MathWorks Challenge

As sophomores Karn Kaura, Alex Wu and Curtis Ying founded a math modeling club at the Upper School. They started with sports predictions, but soon decided they wanted a greater challenge. 

With the support of their coach, Upper School math teacher Christin Winkler, the trio entered the MathWorks Math Modeling (M3) Challenge, a contest for U.S. high school juniors and seniors and sixth form students in England and Wales. Teams of three to five  students, working in a location of their choice, solve an open-ended, real-world problem in 14 continuous hours over the challenge weekend. During this time they must complete a 20-page presentation of their coding work, application and predictions. The three competed last year as juniors, and this year, as seniors, they returned well-prepared and with an expanded knowledge of different math models. 

Their effort paid off. Of the 655 papers submitted in this year’s M3 Challenge, their team’s paper was judged to be one of three finalists for a Technical Computing Award, giving them the opportunity to present their work—which addresses the housing shortage and homelessness in Seattle and Albuquerque—before a panel of professional applied mathematicians at an in-person event in New York City.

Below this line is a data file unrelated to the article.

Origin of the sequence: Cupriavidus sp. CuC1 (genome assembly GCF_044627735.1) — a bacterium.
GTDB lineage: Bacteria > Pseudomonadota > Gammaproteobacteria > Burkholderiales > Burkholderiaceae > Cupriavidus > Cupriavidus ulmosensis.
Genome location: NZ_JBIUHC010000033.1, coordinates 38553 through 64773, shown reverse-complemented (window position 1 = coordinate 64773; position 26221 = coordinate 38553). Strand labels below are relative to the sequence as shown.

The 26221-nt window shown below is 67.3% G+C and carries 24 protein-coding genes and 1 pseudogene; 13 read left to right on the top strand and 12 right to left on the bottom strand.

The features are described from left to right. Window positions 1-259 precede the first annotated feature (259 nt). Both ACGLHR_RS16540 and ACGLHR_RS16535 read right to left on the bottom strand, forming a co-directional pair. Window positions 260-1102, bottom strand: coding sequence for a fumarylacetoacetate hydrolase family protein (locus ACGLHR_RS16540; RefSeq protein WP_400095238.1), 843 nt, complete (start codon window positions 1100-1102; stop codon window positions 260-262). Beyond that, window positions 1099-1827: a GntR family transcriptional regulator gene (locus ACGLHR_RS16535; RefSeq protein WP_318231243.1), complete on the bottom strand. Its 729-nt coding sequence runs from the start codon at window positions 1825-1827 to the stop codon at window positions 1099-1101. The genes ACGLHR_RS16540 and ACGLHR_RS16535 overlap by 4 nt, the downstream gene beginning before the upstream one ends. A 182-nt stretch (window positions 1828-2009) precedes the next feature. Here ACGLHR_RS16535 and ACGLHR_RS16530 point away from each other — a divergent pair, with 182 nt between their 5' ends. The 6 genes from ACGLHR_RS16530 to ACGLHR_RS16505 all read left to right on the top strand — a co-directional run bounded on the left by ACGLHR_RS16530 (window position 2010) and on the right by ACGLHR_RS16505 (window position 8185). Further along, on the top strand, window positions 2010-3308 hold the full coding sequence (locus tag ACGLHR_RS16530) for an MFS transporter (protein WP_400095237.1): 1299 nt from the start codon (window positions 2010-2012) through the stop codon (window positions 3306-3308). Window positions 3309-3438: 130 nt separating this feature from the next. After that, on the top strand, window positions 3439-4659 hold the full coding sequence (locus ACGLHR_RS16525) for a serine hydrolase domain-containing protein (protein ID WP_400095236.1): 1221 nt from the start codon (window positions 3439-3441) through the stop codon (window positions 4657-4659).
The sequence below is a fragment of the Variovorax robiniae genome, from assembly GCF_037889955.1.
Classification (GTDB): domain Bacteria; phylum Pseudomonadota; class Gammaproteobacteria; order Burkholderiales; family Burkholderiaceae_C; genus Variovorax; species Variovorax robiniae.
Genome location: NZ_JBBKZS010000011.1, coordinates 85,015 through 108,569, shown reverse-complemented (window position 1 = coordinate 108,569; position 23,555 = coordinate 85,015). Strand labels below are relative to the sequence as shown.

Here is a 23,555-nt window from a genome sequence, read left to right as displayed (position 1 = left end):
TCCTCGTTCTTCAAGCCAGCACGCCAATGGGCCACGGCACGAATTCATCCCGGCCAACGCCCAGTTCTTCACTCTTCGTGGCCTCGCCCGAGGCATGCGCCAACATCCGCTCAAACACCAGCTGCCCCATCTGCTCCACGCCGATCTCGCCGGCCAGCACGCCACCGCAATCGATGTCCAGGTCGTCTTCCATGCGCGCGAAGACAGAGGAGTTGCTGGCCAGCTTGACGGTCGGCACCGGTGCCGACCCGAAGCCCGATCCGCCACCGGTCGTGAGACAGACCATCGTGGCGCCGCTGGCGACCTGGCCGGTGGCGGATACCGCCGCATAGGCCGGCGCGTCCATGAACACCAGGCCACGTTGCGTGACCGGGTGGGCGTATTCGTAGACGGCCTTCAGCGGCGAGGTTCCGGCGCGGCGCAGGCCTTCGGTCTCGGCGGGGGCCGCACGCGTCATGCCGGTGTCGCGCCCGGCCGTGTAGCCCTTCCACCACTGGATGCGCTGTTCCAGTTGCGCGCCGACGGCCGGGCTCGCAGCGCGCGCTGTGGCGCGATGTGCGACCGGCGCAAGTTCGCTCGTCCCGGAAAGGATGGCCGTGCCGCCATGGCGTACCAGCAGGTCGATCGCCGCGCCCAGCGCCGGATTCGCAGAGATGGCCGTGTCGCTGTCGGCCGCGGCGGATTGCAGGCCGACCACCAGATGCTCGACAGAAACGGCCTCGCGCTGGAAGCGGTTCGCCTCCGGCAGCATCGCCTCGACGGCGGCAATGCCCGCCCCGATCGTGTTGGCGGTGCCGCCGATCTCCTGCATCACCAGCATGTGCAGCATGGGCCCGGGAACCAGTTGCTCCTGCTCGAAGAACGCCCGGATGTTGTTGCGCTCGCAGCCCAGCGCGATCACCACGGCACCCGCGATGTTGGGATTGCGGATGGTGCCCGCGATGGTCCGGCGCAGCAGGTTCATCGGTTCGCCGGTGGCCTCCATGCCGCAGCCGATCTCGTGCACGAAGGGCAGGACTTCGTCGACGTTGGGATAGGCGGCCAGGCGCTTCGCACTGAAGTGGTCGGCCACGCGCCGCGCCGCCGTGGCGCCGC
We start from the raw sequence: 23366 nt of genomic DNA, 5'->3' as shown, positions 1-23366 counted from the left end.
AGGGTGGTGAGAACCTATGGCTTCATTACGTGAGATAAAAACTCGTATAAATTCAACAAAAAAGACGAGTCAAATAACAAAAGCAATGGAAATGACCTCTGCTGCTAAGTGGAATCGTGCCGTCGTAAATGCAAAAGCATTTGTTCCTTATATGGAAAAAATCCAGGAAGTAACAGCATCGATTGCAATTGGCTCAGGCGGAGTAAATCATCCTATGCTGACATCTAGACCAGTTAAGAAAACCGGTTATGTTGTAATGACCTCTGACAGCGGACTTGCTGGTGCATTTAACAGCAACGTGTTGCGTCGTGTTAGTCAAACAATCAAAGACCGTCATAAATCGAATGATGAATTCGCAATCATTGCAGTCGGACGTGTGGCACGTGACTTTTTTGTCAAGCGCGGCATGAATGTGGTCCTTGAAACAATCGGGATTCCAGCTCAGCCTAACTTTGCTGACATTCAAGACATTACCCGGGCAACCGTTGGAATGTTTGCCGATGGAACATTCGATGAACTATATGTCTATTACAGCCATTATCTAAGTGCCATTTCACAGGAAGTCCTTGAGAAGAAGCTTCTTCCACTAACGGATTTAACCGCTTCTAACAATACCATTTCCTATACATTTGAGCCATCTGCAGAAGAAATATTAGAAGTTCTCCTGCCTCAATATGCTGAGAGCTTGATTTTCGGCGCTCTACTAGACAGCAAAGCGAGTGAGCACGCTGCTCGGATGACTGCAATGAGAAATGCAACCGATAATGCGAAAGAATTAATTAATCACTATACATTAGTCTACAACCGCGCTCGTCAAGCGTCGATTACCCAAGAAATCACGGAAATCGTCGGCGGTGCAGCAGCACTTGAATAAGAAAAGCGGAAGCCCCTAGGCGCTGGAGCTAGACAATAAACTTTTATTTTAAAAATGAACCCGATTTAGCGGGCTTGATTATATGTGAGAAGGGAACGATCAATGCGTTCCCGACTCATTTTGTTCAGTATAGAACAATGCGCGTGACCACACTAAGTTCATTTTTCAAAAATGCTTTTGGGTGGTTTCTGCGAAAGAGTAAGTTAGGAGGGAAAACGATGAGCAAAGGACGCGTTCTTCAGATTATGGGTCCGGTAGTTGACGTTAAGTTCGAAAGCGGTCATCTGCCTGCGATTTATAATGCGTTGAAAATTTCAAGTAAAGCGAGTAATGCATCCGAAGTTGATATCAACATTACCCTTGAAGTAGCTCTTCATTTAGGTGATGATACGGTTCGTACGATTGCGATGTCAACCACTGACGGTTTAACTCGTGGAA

“What I’ve really taken away from the experience is how collaborative the process has been,” Ying says. “When we were preparing for the competition it was all three of us together, preparing and discussing practice problems along the way, and I think that contributes to how we’ve performed in the competition. Having three minds thinking about a problem is going to almost guarantee a better solution when you collaborate and share ideas.” 

Wu agrees and says competing in math modeling is strikingly different from other competitive math. “I did competition math before, but it was very theoretical; it wasn’t really hands on. [With math modeling] I found out you can start quantifying things and you have confidence about how you can predict future events and you can make a number appear. It seemed like magic to me at first: how can you have so much faith? But these models allow me to see the results of what math can actually bring in the real world.”

It’s that application of math to solve real-world issues that has had an impact on Kaura. “Before I had done these competitions, I had heard what math modeling is but I never really understood why math could be applicable to society in general,” he says. It’s made me interested in pursuing something at that intersection of STEM and the humanities [in college].”

Kaura sees this idea reinforced at Blake. “In a lot of my humanities courses we’re allowed to explore STEM concepts, which is really beneficial to how we see this intersection,” he says. “And in the STEM courses teachers make sure we’re taking some of these concepts that we’re learning in math or chemistry or physics and saying, ‘Why is this actually relevant to the real world and the issues that exist today?’”

The three teammates look forward to presenting their work before a panel of judges who have dedicated their life to math. “We’re really proud to be representing Blake at such a big conference,” Ying says. “We also really want to thank Ms. Winkler for being the advisor to our math modeling club and our coach for the M3 competition. We really appreciate all the support she’s given to us.”